In 2003 we sat down with the Aurora Foundation to devise a strategy for an outreach initiative which would strengthen our existing global mentor network and and expand our work into new areas. We chose the vast, culturally diverse “triangle” formed by the Hawaiian Islands, the islands of French Polynesia and the heart of Brazil as the focus of our work. Through a series of journeys into these regions over the last six years, we have been able to grow exponentially—identifying new mentors, meeting new community artists/educators for future programs, and locating new circles of interested people.
Tahiti & Huahine
In 2010 we once again visited French Polynesia, where we have established a small network of friends, artists and cultural practitioners. Most of our time was spent on the island of Huahine, an island rich in history and cultural sites, where we visited with our friends, sharing the news from the mentor network and formulating plans for a possible future mentor training.
A small brochure prepared by the Opu Nui Association describes the cultural heritage of Huahine: “Huahine consists of two islands, Huahine Nui and Huahine Iti, which are connected by a bridge. Recent archaeological discoveries indicate Huahine’s history goes back at least 1100 years. Huahine Iti and Huahine Nui composed together eight districts in ancient times. Huahine is renowned for its village of Maeva, where all district chiefs once lived side-by-side and worshipped their ancestors at their respective marae—open air stone structures built for religious rites and ceremonies.”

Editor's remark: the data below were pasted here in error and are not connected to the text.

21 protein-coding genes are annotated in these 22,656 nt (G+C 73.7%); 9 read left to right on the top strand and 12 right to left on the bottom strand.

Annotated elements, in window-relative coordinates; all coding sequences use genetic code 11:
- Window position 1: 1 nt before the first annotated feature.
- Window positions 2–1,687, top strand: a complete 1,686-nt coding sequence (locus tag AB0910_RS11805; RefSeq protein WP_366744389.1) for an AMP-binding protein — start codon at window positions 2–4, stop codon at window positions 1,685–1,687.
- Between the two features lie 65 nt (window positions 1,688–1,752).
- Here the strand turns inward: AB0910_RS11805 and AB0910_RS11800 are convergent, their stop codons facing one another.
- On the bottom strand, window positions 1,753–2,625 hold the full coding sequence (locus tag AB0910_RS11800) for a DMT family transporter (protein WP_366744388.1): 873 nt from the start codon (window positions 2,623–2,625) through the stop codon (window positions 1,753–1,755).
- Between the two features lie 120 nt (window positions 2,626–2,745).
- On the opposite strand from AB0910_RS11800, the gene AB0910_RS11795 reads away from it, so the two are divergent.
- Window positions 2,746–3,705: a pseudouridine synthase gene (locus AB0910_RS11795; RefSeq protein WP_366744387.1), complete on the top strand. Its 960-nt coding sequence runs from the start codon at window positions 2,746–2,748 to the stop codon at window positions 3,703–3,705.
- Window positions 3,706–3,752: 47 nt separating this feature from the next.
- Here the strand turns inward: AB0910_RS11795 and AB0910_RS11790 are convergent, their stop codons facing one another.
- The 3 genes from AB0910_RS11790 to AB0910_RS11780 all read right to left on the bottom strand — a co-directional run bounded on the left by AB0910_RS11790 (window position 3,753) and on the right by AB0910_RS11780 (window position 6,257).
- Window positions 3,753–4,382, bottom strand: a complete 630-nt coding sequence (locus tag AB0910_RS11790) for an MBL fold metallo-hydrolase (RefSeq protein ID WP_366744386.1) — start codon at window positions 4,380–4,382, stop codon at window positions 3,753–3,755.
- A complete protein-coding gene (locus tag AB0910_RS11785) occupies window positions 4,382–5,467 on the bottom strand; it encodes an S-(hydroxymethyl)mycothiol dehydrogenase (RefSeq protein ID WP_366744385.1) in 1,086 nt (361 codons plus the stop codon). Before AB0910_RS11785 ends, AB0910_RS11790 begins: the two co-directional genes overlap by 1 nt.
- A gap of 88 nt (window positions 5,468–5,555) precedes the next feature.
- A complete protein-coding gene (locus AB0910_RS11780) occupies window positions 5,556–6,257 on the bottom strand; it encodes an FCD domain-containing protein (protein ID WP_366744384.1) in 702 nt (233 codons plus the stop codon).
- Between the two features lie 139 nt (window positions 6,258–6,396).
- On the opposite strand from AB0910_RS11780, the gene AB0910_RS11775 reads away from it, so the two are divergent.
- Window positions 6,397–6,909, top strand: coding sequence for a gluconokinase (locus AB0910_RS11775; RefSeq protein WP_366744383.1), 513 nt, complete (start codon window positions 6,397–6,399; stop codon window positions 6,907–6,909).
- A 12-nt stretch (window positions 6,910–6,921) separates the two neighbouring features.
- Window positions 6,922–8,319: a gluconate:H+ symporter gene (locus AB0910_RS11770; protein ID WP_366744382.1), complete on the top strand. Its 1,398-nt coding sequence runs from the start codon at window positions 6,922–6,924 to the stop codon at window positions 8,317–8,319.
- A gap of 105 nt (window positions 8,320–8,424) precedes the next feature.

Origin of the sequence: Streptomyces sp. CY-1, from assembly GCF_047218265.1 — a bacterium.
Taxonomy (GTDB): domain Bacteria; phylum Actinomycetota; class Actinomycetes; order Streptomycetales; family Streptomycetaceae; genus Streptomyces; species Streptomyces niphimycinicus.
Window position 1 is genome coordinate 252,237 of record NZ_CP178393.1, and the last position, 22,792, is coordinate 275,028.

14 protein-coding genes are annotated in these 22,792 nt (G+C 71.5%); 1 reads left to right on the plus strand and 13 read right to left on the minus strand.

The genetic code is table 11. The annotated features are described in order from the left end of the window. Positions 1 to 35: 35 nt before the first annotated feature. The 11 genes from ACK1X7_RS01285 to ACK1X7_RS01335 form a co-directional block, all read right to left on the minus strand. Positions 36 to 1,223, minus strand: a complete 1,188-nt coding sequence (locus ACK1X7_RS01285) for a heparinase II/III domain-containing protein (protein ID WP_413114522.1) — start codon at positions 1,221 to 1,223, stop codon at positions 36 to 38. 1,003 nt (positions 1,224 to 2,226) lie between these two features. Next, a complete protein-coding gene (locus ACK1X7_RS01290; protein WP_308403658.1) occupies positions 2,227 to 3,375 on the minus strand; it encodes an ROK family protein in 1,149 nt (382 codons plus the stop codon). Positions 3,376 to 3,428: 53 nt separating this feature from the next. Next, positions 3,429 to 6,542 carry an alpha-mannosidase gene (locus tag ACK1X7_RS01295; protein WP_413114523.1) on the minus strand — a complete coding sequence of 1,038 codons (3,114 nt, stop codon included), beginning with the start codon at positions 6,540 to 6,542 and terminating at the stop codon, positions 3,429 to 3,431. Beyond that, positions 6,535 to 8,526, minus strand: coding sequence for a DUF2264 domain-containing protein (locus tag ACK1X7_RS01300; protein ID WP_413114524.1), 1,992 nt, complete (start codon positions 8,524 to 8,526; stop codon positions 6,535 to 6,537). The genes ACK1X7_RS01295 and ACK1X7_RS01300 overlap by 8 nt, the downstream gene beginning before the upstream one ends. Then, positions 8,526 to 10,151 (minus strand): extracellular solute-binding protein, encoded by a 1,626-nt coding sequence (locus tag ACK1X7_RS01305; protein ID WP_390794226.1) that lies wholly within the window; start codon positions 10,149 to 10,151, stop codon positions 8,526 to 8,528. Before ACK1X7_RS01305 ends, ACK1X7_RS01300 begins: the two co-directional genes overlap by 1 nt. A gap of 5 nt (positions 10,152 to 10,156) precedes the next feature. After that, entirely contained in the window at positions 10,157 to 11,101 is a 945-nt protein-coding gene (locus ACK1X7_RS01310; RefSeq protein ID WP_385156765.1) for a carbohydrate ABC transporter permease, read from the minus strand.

With our friends Vetea, Donna and Miri, we visited most of the major marae on the islands. Starting from the museum and cultural meeting house known as Fare Pote‘e, we climbed Mata‘irea Hill to visit the many marae that dot the slopes. From the area known as Te Ana and Marae Tefano, we came to Marae Mata‘irea-rahi, which is considered to have been the most important marae on Huahine. In the heat of the afternoon, we visited Marae Manunu, where Tane, the god of humanity and perfection, as well as Oro, god of war and fertility, had been worshipped. We finished our tour at the southernmost end of Huahine Iti, at Marae Anini, where the noni trees grow right up to the afa‘i turui, upright stones which served as backrests for the gods.
In the short time we have been visiting Huahine, we have noted a steady growth of caring for and use of the traditional marae. Sites that were overgrown and covered in trash in 2004—such as Marae Anini—are now clean and kept clear of brush by groups of young locals. Miri told us that she had even attended a ceremony at Anini in the past year—something she had never done before.
The revival of caring for the marae has led to a revival in the traditional celestial calendar and traditional ways of managing resources based on periods of abundance and shortages. “In traditional Polynesian society the appearance and disappearance of the Pleiades constellation in the night sky (called Matari’i in Tahitian) marked the beginning and end of the seasons. The season of abundance called the Matari’i i ni’a begins around the end of November, which marks the end of the season of shortage, called the Matari’i i raro. The transition of these two seasons was a key moment in ancient Polynesian life and was celebrated through rites and rituals.” As the links between humans and the environment are being revitalized, the wisdom of the traditional ceremonies and practices is being rediscovered.
Maururu to our friends and hosts in the islands: Vetea, Brenda, Hanson, Vaea, Tehina, Eva, Miri, Tihoti, Jean-Claude, Elvis and his family….
Our work within “the Triangle” will continue, thanks to the vision and support of the Aurora Foundation. In February 2011 we will travel to Hawai’i and Tahiti once again to continue our mentor outreach, and we will hold courses in Brazil in April and October. Join us in bringing the pieces together again, creating a circle of caring people to join hands in the protection of land and life.